Poet Wilfred Owen (Photo: Public Domain).

We Canadians have had other wars since, some of which have been as pointless and incompetently led as the Great War, and which have served the same interests as architects of the Great War set out to serve. It was nearly their undoing, but they are with us still.

In Flanders Fields became a recruiting tool. Its message as the Great War still raged, and its message still, is the old lie: “It is sweet and fitting to die for one’s country,” as Horace put it. Which is to say, too often, it is sweet and fitting to die for the interests of the class that runs one’s country, or so they would like you to imagine.

Maybe now – at the end of the most jingoistic period in Canadian history since the end of the Second World War, which followed that first one quick enough – would be a worthy time to remember that better poetry sprang up in English from the bloody fields of Flanders.

Siegfried Sassoon? Wilfred Owen?

Perhaps we should try to remedy this some Remembrance Day soon. No harm and some good would come asking Canadian school children to memorize something like the English poet Wilfred Owen’s words below, well known when I was a lad but apparently unwisely mostly forgotten now. It would be a fitting and honourable tribute to the dead in Canada’s wars:

Dulce et Decorum Est

Bent double, like old beggars under sacks,

Knock-kneed, coughing like hags, we cursed through sludge,

Till on the haunting flares we turned our backs,

And towards our distant rest began to trudge.

Men marched asleep. Many had lost their boots,

But limped on, blood-shod. All went lame; all blind;

Drunk with fatigue; deaf even to the hoots 

Of gas-shells dropping softly behind.

Gas! GAS! Quick, boys!—An ecstasy of fumbling

Fitting the clumsy helmets just in time,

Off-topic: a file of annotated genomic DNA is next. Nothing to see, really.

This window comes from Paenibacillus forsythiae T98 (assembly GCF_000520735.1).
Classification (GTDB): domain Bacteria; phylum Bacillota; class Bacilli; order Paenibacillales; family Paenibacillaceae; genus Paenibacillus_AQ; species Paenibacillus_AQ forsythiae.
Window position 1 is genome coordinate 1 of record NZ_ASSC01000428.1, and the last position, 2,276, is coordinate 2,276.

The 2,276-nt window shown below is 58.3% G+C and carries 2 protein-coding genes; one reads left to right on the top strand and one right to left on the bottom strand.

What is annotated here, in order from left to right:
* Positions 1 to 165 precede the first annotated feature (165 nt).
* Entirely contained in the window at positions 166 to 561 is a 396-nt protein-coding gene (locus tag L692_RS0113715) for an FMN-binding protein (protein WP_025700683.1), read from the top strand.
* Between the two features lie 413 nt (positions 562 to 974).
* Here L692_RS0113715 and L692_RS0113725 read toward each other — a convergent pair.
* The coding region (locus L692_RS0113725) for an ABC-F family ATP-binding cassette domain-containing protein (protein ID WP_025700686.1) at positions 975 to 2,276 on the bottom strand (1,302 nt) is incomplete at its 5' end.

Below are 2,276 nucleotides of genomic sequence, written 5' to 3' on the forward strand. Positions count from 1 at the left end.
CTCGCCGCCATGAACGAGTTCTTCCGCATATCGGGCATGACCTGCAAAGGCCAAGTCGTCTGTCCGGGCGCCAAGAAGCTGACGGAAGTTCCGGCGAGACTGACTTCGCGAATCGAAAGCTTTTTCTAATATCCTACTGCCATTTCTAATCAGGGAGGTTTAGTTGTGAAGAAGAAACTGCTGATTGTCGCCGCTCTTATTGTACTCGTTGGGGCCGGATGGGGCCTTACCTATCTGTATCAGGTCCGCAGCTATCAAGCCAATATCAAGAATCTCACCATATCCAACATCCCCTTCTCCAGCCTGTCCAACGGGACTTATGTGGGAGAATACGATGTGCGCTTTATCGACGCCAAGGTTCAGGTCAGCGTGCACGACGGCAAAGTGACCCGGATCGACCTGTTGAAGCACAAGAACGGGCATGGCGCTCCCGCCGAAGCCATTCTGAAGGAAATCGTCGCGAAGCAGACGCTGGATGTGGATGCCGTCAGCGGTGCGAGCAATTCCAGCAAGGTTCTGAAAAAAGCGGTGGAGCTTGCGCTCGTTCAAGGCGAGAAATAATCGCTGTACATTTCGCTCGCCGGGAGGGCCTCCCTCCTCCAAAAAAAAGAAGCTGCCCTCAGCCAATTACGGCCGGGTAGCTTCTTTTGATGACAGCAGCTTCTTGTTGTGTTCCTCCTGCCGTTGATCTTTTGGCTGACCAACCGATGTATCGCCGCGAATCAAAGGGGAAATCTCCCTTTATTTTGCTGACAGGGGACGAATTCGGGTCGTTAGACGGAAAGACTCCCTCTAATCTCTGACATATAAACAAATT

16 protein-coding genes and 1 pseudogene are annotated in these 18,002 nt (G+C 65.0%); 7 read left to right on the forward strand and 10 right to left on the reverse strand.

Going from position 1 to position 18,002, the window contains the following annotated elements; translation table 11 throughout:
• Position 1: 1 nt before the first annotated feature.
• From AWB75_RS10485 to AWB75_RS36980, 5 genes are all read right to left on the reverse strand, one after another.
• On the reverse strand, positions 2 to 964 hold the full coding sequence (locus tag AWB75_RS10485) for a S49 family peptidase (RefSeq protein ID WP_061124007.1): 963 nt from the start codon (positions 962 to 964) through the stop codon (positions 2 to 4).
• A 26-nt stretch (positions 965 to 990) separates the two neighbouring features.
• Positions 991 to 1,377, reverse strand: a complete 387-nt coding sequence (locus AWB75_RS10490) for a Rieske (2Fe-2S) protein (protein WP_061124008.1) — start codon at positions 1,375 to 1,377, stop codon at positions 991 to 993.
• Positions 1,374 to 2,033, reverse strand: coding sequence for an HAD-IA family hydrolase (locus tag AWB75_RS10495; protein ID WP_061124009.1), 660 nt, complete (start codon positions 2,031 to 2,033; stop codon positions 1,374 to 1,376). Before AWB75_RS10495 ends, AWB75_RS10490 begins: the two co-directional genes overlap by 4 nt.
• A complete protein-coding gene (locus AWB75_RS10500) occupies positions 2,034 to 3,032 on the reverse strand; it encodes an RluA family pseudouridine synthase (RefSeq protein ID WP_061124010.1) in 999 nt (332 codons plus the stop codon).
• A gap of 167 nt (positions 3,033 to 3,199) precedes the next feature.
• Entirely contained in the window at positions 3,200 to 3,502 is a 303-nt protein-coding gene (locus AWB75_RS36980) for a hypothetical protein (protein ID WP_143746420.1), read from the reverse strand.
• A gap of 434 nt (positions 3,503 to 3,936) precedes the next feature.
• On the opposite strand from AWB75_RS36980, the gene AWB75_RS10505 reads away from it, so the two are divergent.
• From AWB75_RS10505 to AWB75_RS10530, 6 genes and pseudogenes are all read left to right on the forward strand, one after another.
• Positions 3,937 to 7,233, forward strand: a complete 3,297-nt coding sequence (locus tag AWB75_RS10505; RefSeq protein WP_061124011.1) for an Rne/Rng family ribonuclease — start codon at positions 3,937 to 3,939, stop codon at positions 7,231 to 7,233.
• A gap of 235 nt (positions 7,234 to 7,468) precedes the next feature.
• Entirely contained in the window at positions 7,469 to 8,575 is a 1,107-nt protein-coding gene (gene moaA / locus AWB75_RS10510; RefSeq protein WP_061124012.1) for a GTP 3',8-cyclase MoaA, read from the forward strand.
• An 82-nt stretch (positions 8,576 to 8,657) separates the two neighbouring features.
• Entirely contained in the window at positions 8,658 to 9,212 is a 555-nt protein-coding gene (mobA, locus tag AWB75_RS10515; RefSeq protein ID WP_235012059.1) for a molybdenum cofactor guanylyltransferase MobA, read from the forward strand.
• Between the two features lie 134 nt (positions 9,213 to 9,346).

But someone still was yelling out and stumbling

And flound’ring like a man in fire or lime.— 

Dim through the misty panes and thick green light, 

As under a green sea, I saw him drowning.

In all my dreams before my helpless sight,

He plunges at me, guttering, choking, drowning.

If in some smothering dreams, you too could pace

Behind the wagon that we flung him in, 

And watch the white eyes writhing in his face, 

His hanging face, like a devil’s sick of sin; 

If you could hear, at every jolt, the blood 

Come gargling from the froth-corrupted lungs, 

Obscene as cancer, bitter as the cud 

Of vile, incurable sores on innocent tongues,— 

My friend, you would not tell with such high zest

To children ardent for some desperate glory, 

The old Lie: Dulce et decorum est
Pro patria mori.


This post first appeared in this space on Nov. 11, 2015. 

Join the Conversation


  1. Art also has a place. “For what” by Fred Varley makes an important statement about “The Great War”.

  2. Thank you David for this thoughtful and relevant piece. Sassoon and Owen did indeed describe the horrors of World War One.
    Youtube has very moving readings of Owen’s Dulce et Decorum Est spoken by Christopher Eccleston, Owen’s Anthem For Doomed spoken by Sean Bean, and Sassoon’s Does It Matter? uploaded by Blue Sky Motivation. The same platform shows the excellent BBC television offering of Days Of Hope Part 1 directed by Ken Loach.